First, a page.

The Republican presidential candidate's latest dust-up came with fellow Republican Sen. John Cornyn of Texas. The pair tangled recently over the new immigration bill that McCain is cosponsoring. Cornyn accused his Arizona colleague of trying to "parachute" into congressional negotiations after spending most of his time campaigning for the Republican presidential nomination. McCain responded testily that he knew more about the issue than anyone else in the room. At one point, according to the Washington Post, he told Cornyn, "F-??-??- you."
Later, McCain's feisty side emerged again when he sniped at rival candidate Mitt Romney over the same immigration bill. McCain told bloggers in a conference call that Romney had flip-flopped from his earlier support and added, as a joke, "Maybe his solution will be to get out his small varmint gun and drive those Guatemalans off his lawn." This was a reminder that Romney had once billed himself as a lifelong hunter but later admitted he had only occasionally gunned for "varmints" such as rabbits and rats. The remark raised another issue-that Romney had apparently unwittingly employed undocumented Guatemalans to do yardwork.
Temperament. For veteran campaign watchers, it was all good fun-but there is an important subtext as well. McCain's critics have long claimed that the 70-year-old former POW lacks the temperament to be president. And the Democrats are only too happy to stoke the issue now. "Apparently the stress of reviving his crumbling presidential campaign during politically sensitive talks on immigration reform was too much for John McCain," DNC spokesman Damien LaVera said in a broadside E-mailed to reporters last week. The DNC said McCain's "temper tantrums are just the latest reminder that John McCain simply isn't offering the kind of leadership that the American people want in their next president."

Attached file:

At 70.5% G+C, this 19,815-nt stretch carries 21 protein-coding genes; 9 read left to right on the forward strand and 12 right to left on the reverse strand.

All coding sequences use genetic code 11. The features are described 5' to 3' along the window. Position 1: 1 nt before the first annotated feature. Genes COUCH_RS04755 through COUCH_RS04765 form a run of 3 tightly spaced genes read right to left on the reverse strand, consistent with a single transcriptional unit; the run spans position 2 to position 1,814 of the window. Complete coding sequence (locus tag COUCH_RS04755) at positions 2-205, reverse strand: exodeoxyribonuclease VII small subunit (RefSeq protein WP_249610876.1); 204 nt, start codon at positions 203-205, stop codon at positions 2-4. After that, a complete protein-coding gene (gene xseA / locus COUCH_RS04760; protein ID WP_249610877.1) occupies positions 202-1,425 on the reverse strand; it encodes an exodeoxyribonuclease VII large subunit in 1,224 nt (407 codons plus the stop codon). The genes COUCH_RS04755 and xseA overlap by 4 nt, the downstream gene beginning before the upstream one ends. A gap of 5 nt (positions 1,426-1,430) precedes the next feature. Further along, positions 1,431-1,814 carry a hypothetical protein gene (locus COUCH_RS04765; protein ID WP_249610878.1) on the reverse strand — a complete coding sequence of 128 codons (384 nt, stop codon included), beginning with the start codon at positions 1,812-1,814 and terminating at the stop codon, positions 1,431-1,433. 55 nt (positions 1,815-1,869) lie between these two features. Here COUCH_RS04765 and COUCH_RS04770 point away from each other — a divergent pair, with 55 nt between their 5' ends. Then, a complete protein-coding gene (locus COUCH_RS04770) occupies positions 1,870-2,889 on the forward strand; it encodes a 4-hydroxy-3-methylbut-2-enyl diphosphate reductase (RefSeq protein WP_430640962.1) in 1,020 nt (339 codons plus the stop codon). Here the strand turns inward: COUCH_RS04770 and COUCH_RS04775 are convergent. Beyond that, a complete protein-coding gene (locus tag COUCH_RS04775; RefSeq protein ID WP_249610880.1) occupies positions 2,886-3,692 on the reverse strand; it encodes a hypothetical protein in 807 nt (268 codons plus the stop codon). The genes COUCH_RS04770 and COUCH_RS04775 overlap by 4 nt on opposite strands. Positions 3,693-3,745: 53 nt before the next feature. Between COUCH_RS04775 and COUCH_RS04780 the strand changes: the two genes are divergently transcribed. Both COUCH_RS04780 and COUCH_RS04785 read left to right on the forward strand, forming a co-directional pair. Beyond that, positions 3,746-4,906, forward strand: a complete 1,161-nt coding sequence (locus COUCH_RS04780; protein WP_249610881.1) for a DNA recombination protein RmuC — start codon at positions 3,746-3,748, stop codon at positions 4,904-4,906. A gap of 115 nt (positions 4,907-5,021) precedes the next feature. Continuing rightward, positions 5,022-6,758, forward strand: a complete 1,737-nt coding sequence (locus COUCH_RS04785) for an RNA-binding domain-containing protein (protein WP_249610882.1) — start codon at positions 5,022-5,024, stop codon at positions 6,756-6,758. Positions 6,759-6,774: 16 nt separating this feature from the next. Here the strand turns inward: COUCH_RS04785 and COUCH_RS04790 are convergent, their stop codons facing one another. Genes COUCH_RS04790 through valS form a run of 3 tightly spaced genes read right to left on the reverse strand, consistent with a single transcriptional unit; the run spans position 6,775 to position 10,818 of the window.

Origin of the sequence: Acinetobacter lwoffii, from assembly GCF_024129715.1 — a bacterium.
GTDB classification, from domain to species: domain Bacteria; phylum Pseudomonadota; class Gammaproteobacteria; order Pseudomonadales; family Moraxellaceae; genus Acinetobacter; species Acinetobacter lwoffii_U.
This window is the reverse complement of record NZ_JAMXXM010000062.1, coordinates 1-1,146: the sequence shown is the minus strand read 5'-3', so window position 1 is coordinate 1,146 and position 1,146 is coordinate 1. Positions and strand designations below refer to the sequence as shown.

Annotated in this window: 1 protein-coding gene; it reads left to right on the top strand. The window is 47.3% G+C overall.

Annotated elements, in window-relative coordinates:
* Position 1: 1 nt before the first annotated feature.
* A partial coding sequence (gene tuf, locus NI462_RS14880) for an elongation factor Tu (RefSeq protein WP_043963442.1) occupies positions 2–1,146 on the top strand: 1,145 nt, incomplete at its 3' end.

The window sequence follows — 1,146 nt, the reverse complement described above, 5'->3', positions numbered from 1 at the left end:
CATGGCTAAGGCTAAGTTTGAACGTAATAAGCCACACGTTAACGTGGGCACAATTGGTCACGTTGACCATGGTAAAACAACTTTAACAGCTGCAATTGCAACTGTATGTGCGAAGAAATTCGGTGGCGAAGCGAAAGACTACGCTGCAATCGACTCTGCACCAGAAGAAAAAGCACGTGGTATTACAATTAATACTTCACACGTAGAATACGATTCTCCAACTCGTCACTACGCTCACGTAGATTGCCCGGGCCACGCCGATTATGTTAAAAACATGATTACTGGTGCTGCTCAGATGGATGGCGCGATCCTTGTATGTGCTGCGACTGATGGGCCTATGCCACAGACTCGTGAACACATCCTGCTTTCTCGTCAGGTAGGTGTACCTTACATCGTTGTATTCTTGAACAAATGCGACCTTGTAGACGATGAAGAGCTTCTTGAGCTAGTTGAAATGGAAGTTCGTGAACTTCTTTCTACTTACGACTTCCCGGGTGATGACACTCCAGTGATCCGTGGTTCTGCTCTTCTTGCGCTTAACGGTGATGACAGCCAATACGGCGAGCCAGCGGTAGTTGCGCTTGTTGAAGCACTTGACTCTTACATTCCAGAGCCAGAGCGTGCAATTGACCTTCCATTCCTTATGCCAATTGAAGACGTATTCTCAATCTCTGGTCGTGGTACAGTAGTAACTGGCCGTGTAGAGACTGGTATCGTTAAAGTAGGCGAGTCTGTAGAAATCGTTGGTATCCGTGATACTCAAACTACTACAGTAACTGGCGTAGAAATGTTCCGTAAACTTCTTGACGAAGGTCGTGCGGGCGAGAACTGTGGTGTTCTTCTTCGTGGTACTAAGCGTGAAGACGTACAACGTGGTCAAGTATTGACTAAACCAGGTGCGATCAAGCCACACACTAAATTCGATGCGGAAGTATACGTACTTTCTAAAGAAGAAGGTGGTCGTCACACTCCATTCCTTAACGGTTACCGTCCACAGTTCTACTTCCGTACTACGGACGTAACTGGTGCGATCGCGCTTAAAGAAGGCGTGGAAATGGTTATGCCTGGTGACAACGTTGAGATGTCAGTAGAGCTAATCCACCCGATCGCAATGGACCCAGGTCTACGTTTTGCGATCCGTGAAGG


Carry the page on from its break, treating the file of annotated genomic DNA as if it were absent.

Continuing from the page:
It wasn't the first time that McCain's sharp tongue has landed him in trouble. In February 2000, when his presidential campaign was on the ropes, he attacked Christian conservative leaders as "agents of intolerance," which alienated many in the religious right. Since then, the perils of a gaffe have grown worse. The 24-hour news cycle, the Internet, and YouTube can dramatically magnify such feistiness and in the process make someone look like a hothead or a bully.
But McCain's allies have their own spin; they say he will continue to speak his mind, and they couldn't change that if they wanted to. "His persona is what it is," said McCain spokesman Brian Jones. McCain's defenders add that strong presidents have a habit of using salty language and getting angry. Examples include Harry Truman, Lyndon Johnson, and Richard Nixon. More recently, Vice President Dick Cheney famously used the "F" word in 2004 during a quarrel with Democratic Sen. Pat Leahy of Vermont.
But the bottom line, according to McCain partisans, is that politics has become overly cautious and boring. It's long past time, they say, for everybody to loosen up. And speak his or her mind.
By Kenneth T. Walsh